Relationships at university are exciting. Young, fun, and sometimes intense. So what happens when two young people decide to move their teenage sex drives and studious responsibilities under one roof and move in together? Louise Cunningham discusses the motivations and results of the decision that can make or break a relationship.
Historically the idea of a young couple cohabiting was one greeted with distaste and judgment from their community. Due to a gradual change in society’s views on gender roles, marriage, and detaching itself from religious doctrines on sex, the number of couples living together while still at university is on the rise. Now it’s common to know a couple who have made the leap in their early 20s, but does it work while trying to get your degree? On paper the idea seems uncomplicated, romantic. The idealised version is waking up next to your best friend every morning and living in harmony. The reality of the situation is rather different.
I have no experience living with a partner. Three days in my company is the average that anyone has been able to stand. None of my relationships have had enough stability to agree to split the rent. Instead I spoke to a couple who have lived together for the last year and a half. Both girls are students in Glasgow and are one of the most compatible couples I know. It was a surprise therefore to hear that everything was not as easy as they’ve made it look.
The first point they’re eager to make clear is that naivety was crucial component in their decision. Utterly enamoured with each other after dating for a few months, they decided that living together would be the easiest option. No more crashing in single bedded student halls, or buses to each other’s abodes. Neither is under any disillusionment that they made the decision too early, and without clear idea of how it would play out. Who does know when the time is right, though? The arrangement has broadened their understanding of not only each other, but themselves.
Perhaps the sweetest sentiment comes in a passing comment, though. “We’re going through the same thing, and it’s a lot more supportive when you know someone appreciates your work load and makes their own sacrifices”. This is undoubtedly the upside of living with your partner: being in a comfortable environment with someone who encourages you. Having them there to watch Game of Thrones with. Having someone who loves you despite the fact you’ve not showered in four days and have had two separate panic attacks due to upcoming deadlines. Having someone to proof read your essay at 3am. Certain factors are inevitably going to change when moving in with a partner.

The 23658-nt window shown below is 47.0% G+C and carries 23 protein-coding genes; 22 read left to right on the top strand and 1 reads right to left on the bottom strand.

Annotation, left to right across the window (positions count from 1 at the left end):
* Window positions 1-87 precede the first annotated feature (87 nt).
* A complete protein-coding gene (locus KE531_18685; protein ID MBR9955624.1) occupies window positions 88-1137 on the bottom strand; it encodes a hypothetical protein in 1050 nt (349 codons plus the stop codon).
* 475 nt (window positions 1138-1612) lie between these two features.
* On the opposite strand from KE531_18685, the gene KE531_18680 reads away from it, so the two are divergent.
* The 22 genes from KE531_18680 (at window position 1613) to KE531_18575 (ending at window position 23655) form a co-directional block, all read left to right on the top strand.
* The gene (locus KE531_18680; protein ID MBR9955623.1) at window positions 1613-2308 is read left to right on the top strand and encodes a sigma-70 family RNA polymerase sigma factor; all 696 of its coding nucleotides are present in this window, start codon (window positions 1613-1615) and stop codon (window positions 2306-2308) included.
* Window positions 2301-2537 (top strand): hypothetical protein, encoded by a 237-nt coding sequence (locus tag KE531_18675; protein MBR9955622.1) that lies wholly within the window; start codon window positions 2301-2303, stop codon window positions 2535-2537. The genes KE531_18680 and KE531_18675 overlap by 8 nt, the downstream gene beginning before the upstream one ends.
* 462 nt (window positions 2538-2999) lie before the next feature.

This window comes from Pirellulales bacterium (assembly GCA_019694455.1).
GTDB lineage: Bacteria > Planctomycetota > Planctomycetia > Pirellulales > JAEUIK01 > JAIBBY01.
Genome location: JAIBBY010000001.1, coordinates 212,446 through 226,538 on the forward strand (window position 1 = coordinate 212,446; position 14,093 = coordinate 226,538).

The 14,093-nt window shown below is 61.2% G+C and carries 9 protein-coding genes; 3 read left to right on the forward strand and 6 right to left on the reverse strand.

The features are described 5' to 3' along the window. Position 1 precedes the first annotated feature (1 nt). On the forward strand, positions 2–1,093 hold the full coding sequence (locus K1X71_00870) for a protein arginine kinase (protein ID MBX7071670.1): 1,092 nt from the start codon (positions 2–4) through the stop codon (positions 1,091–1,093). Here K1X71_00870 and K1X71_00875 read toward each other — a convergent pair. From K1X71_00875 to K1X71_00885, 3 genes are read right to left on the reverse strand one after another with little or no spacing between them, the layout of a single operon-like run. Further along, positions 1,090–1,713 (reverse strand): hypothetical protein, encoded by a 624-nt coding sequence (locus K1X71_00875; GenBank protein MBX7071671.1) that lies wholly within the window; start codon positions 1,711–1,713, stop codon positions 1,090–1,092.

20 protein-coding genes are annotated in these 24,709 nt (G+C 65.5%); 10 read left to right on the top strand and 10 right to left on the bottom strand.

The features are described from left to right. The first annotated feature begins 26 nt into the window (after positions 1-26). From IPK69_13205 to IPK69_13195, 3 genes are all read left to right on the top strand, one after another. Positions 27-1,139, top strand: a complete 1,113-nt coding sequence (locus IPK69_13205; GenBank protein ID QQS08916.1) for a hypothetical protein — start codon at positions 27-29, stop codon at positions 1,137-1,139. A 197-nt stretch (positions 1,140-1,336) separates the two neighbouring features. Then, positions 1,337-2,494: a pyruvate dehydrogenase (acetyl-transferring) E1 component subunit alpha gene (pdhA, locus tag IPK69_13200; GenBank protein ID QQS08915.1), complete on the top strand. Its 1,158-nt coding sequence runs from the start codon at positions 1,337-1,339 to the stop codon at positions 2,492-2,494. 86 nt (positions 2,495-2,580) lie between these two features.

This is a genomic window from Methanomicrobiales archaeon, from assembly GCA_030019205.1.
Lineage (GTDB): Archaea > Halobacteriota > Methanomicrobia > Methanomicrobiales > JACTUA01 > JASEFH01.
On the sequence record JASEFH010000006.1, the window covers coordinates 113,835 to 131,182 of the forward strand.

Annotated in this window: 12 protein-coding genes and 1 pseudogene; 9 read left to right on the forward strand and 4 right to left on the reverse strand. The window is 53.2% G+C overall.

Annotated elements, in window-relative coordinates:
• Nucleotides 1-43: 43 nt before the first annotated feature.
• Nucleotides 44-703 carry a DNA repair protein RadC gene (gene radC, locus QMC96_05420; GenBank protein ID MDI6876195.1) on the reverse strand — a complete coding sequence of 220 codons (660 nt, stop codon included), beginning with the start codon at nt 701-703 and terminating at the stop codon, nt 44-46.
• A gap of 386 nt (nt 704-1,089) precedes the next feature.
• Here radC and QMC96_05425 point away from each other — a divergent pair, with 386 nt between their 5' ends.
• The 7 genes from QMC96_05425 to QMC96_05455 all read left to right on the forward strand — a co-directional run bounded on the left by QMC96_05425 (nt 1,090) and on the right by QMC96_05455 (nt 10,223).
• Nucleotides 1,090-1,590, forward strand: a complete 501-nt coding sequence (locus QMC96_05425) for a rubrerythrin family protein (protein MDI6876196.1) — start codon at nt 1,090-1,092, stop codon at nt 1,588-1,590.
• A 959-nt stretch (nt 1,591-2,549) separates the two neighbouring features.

Sex. Something that develops with time through any relationship, but how does it change while living together? The couple explained to me their main issue that arose in the bedroom, or living room, occasionally shower, was making the time to priorities. They talked about the easiness of getting into a regime, a pattern that consisted of work, uni and cooking before falling asleep to the sound of Rick and Morty. An issue they’re working to remedy though. Both said that they’ve just got to make time for sex, keeping spontaneity alive and well.
The question of whether living together works while at university seems to be totally subjective. The crucial component appears to be devoting time to your relationship, understanding that some issues take effort to resolve. Adapting to someone else living with you can seem like a daunting challenge, but if both of you commit, it could be one of the most rewarding factors of your life.